It began with the best of intentions. Worried about the effects of alcohol on American families, mothers and civic leaders started a movement to outlaw drinking in public places. Over time, their protests, petitions, and activism paid off—when a Constitional Amendment banning the sale and consumption of alcohol was ratified, it was hailed as the end of public drunkenness, alcoholism, and a host of other social ills related to booze. Instead, it began a decade of lawlessness, when children smuggled (and drank) illegal alcohol, the most upright citizens casually broke the law, and a host of notorious gangsters entered the public eye. Filled with period art and photographs, anecdotes, and portraits of unique characters from the era, this fascinating book looks at the rise and fall of the disastrous social experiment known as Prohibition.
Based on rare archival material, obscure trial manuscripts, and interviews with relatives of the conspirators and the manhunters, Chasing Lincoln's Killer is a fast-paced thriller about the pursuit and capture of John Wilkes Booth: a wild twelve-day chase through the streets of Washington, D.C., across the swamps of Maryland, and into the forests of Virginia.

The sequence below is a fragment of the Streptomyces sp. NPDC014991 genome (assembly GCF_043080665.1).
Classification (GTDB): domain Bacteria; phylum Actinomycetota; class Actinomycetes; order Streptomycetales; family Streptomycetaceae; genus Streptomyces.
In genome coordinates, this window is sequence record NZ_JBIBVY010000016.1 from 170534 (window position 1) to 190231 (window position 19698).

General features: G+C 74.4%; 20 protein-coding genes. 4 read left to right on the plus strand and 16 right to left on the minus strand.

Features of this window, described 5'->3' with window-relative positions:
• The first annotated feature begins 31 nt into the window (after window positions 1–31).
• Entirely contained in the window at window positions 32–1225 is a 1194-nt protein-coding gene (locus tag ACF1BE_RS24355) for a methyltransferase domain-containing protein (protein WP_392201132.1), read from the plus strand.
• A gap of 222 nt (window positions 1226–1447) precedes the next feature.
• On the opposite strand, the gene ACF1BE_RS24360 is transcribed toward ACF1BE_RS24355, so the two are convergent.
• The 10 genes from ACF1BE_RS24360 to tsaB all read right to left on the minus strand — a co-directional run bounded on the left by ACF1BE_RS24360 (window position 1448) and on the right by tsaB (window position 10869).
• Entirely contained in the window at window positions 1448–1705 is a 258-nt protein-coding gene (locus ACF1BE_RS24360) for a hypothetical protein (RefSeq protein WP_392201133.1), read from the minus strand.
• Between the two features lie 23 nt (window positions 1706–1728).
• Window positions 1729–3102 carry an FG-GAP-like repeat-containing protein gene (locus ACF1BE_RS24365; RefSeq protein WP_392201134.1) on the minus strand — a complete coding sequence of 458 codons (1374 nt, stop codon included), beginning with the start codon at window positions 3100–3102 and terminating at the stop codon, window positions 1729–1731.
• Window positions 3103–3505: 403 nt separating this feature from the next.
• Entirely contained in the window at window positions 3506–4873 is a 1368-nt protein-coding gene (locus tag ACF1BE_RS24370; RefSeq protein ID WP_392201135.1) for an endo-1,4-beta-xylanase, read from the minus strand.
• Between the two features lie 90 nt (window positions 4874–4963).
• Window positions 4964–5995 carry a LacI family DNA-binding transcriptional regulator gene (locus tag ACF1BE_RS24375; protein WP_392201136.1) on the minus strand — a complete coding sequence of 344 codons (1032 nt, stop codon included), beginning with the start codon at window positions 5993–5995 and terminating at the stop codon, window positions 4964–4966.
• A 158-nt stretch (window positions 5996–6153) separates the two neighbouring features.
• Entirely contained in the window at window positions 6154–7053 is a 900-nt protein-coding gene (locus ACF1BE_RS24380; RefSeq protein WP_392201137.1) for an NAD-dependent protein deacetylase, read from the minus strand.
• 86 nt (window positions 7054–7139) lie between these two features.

Chronicles the human pursuit of sugar to satisfy our collective sweet tooth. The book describes this history in terms of ages, beginning with the Age of Honey, built on local growth and consumption of comestibles; through the Age of Sugar and its slave-supported "factory" plantation method of production; and into a period of science and freedom, when enslaved workers claimed their human rights and production of sweeteners shifted from the field to the lab.
The true tale of the 1893 World's Fair and the cunning serial killer who used the fair to lure his victims to their death. Combining meticulous research with nail-biting storytelling, Erik Larson has crafted a narrative with all the wonder of newly discovered history and the thrills of the best fiction.
A middle grade nonfiction title about thirty-three miners trapped in a copper-gold mine in San Jose, Chile, and how experts from around the world--from drillers to astronauts to submarine specialists--came together to make their remarkable rescue possible.
During the Prohibition era, the Thompson submachine gun became as infamous as the gangsters Al Capone, John Dillinger, and George Machine Gun Kelly, to name a few who wielded violence with it. Peppered with action-filled scenes and period photographs, this account traces the history of the early automatic weapon and its continuing impact on American society.